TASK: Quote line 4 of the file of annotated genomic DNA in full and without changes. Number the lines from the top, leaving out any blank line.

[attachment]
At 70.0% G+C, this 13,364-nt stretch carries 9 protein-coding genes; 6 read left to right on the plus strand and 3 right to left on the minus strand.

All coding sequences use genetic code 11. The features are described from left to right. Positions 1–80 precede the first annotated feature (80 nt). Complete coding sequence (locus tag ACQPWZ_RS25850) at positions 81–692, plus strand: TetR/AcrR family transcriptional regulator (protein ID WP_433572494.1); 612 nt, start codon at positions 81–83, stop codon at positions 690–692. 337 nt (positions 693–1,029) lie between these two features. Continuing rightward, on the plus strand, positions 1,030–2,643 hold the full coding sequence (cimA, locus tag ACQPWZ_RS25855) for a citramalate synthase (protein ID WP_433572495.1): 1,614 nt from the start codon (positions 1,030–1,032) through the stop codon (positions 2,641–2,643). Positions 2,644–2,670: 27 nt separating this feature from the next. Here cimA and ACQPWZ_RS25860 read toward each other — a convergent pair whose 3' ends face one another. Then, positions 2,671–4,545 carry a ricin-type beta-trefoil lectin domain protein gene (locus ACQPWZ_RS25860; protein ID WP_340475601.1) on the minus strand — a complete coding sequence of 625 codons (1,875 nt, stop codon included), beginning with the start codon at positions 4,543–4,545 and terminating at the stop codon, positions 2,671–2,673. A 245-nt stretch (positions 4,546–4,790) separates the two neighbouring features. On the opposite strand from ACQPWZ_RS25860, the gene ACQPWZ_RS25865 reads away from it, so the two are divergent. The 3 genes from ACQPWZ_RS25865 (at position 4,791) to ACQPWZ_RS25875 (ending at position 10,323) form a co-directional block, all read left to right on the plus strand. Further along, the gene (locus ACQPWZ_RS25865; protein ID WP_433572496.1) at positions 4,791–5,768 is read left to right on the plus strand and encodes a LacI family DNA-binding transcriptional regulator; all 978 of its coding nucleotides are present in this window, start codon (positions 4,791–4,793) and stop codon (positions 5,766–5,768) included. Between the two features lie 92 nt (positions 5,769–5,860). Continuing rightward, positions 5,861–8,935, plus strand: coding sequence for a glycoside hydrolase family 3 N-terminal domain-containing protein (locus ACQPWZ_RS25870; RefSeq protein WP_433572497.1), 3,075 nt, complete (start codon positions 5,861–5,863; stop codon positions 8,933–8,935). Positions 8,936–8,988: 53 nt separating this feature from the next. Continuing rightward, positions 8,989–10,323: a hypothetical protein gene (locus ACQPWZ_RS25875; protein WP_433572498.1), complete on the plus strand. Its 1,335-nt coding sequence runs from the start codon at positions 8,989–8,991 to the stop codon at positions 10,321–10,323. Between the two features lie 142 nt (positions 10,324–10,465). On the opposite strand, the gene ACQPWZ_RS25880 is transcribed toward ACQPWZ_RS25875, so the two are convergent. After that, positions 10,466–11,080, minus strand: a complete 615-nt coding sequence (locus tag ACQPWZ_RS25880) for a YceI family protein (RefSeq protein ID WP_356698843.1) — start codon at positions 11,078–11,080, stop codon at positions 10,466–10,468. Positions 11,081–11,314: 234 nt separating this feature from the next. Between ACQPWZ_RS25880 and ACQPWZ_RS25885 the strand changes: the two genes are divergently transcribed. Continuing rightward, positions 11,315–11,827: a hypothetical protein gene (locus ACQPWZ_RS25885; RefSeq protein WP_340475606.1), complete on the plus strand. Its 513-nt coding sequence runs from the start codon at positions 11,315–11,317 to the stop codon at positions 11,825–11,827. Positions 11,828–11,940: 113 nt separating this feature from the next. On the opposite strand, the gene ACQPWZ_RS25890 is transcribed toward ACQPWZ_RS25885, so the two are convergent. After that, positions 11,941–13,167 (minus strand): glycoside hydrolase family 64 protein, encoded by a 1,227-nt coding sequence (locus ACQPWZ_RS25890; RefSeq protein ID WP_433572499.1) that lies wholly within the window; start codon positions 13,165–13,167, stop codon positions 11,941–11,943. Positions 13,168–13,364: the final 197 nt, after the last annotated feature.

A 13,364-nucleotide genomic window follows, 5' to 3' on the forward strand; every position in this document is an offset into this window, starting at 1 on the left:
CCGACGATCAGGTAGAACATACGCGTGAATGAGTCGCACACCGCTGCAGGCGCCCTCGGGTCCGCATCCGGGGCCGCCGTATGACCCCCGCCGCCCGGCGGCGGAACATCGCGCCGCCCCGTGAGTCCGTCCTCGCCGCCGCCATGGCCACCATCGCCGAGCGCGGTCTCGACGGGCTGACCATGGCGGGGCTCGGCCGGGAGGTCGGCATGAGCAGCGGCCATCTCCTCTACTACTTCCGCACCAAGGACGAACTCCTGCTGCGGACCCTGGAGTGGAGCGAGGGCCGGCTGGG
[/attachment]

CCGACGATCAGGTAGAACATACGCGTGAATGAGTCGCACACCGCTGCAGGCGCCCTCGGGTCCGCATCCGGGGCCGCCGTATGACCCCCGCCGCCCGGCGGCGGAACATCGCGCCGCCCCGTGAGTCCGTCCTCGCCGCCGCCATGGCCACCATCGCCGAGCGCGGTCTCGACGGGCTGACCATGGCGGGGCTCGGCCGGGAGGTCGGCATGAGCAGCGGCCATCTCCTCTACTACTTCCGCACCAAGGACGAACTCCTGCTGCGGACCCTGGAGTGGAGCGAGGGCCGGCTGGG